The Lyceum Youth Theatre production of Evan Placey’s acclaimed play Girls Like That examines gender norms and expectations through showing  the consequences for teenager Scarlett (Abinaya Rajendran) when a naked picture of her goes viral amongst her schoolmates. Its scenes depict modern day, technology-aided slut-shaming, contrasted with scenes of women in the past pushing against society’s expectations.

The dialogue is true to life and unflinching in showing the brutality with which young women talk about each other, and themselves. It begins with the cast of 20 young women playing with their phones, posing and repeating a chant of sexualised insults – slut, slapper, whore etc. It depicts the crowd mentality and insecurities of high school to devastasting effect, with each character chipping in to what could be one monologue. They speak as one. However, the talking head approach makes it challenging for the piece to engage for the full hour and a half.

The girls onstage tell us that girls like that, girls like Scarlett, ‘ruin it for everyone else.’ With girls like that, ‘you can just tell.’ The play contrasts the pitiless shaming that is inflicted on Scarlett with the admiring glances that are bestowed upon a male classmate when his photo is similarly leaked among the student population. While it shines a light on this double standard, in general the production ignores the behaviour and influence of boys in favour of focusing on the female characters’ bullying of Scarlett. It is rather telling that the only character in the play who initially does not want to look at the picture or engage in the shaming is male. It does seem to be letting the boys off rather easily, with no attention paid to the persistent coercion of females to send sexy pictures to boys, which is reportedly rife in schools, and surely a factor in the issue at the very least.

The production uses the physicality of its young actors to great effect, often playing with representations of a mob, as one girl is singled out by the others. The inspired choreography depicts the togetherness of girlhood, both good and bad, to fabulous effect – from swimming together and diving in the pool joyfully, to the embarrassing claustrophobic huddle of the pool changing room. The girls’ smart phones are put to use imaginatively as the main props – in the main scene where the picture is received by everyone in history class, when their phone torches are held aloft in place of candles at a night vigil – to underline the centrality of online communication in these girls’ lives.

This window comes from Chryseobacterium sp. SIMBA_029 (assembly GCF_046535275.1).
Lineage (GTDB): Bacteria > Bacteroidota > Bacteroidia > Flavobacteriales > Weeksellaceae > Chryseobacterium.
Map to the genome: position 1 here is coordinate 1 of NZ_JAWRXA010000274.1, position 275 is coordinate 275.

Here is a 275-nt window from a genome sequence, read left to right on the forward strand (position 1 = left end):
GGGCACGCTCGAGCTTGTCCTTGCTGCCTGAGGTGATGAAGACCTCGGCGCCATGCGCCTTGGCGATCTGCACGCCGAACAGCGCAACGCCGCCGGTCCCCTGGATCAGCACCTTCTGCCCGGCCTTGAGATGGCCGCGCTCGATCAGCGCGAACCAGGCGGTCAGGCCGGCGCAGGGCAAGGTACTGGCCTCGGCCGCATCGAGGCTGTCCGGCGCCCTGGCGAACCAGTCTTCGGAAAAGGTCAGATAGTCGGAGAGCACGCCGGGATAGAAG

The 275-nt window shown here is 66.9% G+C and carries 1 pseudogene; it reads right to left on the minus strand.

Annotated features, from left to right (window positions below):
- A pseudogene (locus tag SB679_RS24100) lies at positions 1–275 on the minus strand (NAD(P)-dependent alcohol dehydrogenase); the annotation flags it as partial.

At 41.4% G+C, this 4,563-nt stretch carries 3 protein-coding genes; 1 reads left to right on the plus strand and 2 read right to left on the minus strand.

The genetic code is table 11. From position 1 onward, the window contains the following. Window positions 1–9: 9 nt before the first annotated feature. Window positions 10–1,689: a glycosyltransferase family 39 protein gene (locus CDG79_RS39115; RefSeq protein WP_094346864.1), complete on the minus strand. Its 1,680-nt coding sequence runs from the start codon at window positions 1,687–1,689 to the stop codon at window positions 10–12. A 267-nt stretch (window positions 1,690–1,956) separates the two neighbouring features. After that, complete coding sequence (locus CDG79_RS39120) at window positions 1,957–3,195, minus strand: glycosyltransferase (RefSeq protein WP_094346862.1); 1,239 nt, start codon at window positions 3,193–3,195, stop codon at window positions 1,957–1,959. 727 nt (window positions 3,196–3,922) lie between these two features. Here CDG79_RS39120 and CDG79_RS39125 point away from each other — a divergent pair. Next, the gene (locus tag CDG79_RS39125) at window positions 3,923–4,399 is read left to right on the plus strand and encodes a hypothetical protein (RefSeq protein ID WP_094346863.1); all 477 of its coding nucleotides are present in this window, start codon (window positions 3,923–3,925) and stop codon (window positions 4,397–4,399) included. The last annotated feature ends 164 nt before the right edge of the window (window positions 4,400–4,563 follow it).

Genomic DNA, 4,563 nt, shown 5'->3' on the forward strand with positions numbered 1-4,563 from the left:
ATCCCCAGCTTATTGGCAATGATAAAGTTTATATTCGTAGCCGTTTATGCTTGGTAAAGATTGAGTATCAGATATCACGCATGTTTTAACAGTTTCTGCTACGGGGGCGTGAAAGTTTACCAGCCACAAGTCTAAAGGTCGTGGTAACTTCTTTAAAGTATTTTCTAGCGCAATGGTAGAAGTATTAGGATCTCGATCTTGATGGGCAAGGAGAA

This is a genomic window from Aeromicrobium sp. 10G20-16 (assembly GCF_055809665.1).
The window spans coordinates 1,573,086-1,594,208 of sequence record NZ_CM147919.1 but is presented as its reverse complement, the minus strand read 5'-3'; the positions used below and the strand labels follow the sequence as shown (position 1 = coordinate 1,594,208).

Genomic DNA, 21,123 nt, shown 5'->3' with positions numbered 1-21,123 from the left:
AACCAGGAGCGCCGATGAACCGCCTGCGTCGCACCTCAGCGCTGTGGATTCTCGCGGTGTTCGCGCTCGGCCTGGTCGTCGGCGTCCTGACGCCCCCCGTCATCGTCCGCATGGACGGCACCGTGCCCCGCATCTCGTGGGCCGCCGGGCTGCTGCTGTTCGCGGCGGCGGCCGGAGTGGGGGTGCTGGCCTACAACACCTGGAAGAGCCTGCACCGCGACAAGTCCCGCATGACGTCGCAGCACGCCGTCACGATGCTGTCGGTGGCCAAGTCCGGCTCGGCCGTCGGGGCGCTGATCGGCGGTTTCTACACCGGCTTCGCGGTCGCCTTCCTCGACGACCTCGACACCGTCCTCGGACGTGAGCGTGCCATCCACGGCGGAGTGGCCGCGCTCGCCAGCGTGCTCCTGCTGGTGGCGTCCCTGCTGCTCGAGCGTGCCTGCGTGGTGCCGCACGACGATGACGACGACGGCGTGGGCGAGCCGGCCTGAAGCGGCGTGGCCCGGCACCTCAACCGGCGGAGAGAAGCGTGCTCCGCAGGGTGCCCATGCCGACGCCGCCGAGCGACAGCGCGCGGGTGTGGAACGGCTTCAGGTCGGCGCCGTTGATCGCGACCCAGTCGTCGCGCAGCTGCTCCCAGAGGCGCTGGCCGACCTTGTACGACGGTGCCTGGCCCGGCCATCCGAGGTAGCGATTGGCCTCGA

The simplicity of the production is key, as it relies on the slick choreography and imagination of the group to recreate the spaces of girlhood – the playground, a party, McDonalds. The apparent simplicity is, however, deceptive. There is a lot going on here below the surface to create these scenes, which are a testament to the talent and hard work of everyone involved.

Scarlett’s confrontation with the group at the end attempts to bring the piece together by revealing that the women depicted in the scenes from the past – one where a woman tells her boyfriend she wants an abortion in the 1960s, another where a young girl stands up to workplace harassment – are females from her own family, researched for a school project. She declares that women, instead of men, have now become their own oppressors, by policing each other’s behaviour. This may be true but it isn’t the whole story. Yes, an internalised misogyny certainly exists, especially among female teenagers, but where are the boys in all this? Today’s young women didn’t invent double standards, and it seems particularly unfair for a male playwright to compare the worst behaviour of today’s girls with idealised versions of women in the past.

However, in showing the contradictions that young women must deal with, the expectations put upon them sexually and the sheer overwhelming grottiness of online slut-shaming, Girls Like That excels, as does the Lyceum Youth Theatre’s brilliant young cast.